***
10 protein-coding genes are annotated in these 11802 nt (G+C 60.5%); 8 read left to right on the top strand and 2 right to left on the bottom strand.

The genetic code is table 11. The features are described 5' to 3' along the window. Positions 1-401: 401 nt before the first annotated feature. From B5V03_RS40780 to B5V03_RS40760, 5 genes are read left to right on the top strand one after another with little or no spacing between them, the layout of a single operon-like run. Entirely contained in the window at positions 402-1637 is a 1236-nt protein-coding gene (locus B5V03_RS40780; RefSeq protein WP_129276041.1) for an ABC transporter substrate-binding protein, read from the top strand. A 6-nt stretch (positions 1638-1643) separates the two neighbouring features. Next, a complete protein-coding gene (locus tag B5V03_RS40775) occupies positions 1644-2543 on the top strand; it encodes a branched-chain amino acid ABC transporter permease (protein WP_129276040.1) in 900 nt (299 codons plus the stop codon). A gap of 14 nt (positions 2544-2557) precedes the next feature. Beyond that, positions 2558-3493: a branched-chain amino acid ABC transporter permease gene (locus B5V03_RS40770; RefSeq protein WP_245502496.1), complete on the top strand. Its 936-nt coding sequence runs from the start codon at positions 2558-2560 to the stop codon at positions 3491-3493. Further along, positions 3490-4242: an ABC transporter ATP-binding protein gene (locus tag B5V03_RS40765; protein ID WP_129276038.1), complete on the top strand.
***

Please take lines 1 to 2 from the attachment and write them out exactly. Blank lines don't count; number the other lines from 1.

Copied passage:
10 protein-coding genes are annotated in these 11802 nt (G+C 60.5%); 8 read left to right on the top strand and 2 right to left on the bottom strand.

The genetic code is table 11. The features are described 5' to 3' along the window. Positions 1-401: 401 nt before the first annotated feature. From B5V03_RS40780 to B5V03_RS40760, 5 genes are read left to right on the top strand one after another with little or no spacing between them, the layout of a single operon-like run. Entirely contained in the window at positions 402-1637 is a 1236-nt protein-coding gene (locus B5V03_RS40780; RefSeq protein WP_129276041.1) for an ABC transporter substrate-binding protein, read from the top strand. A 6-nt stretch (positions 1638-1643) separates the two neighbouring features. Next, a complete protein-coding gene (locus tag B5V03_RS40775) occupies positions 1644-2543 on the top strand; it encodes a branched-chain amino acid ABC transporter permease (protein WP_129276040.1) in 900 nt (299 codons plus the stop codon). A gap of 14 nt (positions 2544-2557) precedes the next feature. Beyond that, positions 2558-3493: a branched-chain amino acid ABC transporter permease gene (locus B5V03_RS40770; RefSeq protein WP_245502496.1), complete on the top strand. Its 936-nt coding sequence runs from the start codon at positions 2558-2560 to the stop codon at positions 3491-3493. Further along, positions 3490-4242: an ABC transporter ATP-binding protein gene (locus tag B5V03_RS40765; protein ID WP_129276038.1), complete on the top strand.